Proposals should analyse populism comprehensively, drawing also on historical and comparative perspectives, philosophical, sociological, cultural and gender-based explanations, and foresight. They should also examine whether and how populism is related to structural socio-economic mutations or destabilisations of politico-economic paradigms. The evolving character and emergence of new political parties as well as the role played by both traditional and social media and public opinion should be studied, including changes in political and social functions over time. The significance of charismatic leaders for the cause of populism should also be considered as well as other factors such as perceptions of elitism and establishments, which may attract citizens to populist movements. A central question should be how the potential of groups under-represented in public affairs, particularly younger citizens, to engage in public affairs and their civil responsibilities could be harnessed for constructive democratic engagement. The role of schools, local communities and digital media should be considered as well as new forms participation.
Proposals should also assess to what extent populism in Europe is tied up with negative orientations (e.g. anti-globalisation, anti-EU, anti-immigrants, anti-minorities), a sense of nostalgia or nativeness, and nationalist ideologies. Research should also investigate in which ways populism in Europe may be a transnational phenomenon and how it may have been affected by European integration. Comparisons between manifestations of populism inside and outside Europe, and over time, may be made. Research should also assess actions that have been taken to counter populism as well as how populism affects the policy-making process.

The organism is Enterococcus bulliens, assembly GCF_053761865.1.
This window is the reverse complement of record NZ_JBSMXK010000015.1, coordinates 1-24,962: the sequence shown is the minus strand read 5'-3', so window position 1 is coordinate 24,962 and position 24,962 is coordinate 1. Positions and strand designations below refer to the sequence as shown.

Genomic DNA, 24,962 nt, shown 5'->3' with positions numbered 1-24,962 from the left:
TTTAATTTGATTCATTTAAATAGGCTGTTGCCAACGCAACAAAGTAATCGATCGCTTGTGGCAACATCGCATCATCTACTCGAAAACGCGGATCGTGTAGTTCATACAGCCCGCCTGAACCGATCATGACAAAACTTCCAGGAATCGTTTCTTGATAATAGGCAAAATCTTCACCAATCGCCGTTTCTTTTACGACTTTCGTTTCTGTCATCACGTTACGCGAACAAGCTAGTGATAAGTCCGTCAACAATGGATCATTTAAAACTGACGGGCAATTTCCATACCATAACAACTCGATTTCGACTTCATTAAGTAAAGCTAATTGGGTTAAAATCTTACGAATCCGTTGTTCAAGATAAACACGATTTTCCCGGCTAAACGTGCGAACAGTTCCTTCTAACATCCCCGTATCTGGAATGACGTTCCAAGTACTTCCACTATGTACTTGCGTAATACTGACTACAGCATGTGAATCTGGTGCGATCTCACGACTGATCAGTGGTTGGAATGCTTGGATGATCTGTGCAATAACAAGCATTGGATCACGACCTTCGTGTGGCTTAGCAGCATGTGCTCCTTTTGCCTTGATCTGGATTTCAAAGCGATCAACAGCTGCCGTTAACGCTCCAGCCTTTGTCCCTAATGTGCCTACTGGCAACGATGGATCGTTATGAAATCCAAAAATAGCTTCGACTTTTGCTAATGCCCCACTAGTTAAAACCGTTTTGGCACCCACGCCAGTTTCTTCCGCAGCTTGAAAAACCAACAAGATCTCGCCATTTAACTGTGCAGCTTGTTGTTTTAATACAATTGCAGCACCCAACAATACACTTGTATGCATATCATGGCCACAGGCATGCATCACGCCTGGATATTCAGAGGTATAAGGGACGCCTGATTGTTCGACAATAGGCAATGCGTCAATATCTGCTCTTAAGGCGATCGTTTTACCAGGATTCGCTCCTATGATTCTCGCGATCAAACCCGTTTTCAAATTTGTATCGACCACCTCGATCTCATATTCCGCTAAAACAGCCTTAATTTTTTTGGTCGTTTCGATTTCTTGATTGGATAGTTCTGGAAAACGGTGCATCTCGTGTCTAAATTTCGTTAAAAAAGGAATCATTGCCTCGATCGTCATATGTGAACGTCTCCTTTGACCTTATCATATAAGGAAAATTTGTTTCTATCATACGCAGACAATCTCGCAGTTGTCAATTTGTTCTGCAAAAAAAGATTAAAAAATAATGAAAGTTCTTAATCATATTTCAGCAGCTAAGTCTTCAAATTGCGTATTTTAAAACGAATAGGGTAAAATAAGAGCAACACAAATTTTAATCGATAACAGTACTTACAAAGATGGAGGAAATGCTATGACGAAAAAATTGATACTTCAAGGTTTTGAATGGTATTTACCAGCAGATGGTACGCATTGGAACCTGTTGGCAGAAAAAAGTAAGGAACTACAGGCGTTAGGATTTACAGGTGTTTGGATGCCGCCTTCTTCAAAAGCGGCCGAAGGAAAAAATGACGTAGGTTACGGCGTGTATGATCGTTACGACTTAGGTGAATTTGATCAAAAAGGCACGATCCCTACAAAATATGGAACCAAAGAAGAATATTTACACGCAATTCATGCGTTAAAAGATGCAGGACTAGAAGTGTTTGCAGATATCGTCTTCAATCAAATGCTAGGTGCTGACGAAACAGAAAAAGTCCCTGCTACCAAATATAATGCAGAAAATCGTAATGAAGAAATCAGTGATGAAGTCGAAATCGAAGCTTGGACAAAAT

The Commission considers that proposals requesting a contribution from the EU in the order of EUR 3 million would allow this specific challenge to be addressed appropriately. Nonetheless, this does not preclude submission and selection of proposals requesting other amounts.
Mainstream political parties are being increasingly perceived as not addressing adequately the challenges faced by the EU and its Member States. At the same time, support for populist parties, movements and ideas is on the rise. The challenge is to analyse the phenomenon of populism and its consequences for European democracies and the European project. In addition, innovative ways of understanding and addressing the causes of populism as well as strategies for strengthening democratic values and practices need to be identified.
The action will enhance the knowledge base on populism in comparative and historical perspective. It will develop indicators as well as medium to long-term scenarios on the consequences of populism, which will support policies, narrative construction and other actions to address the phenomenon.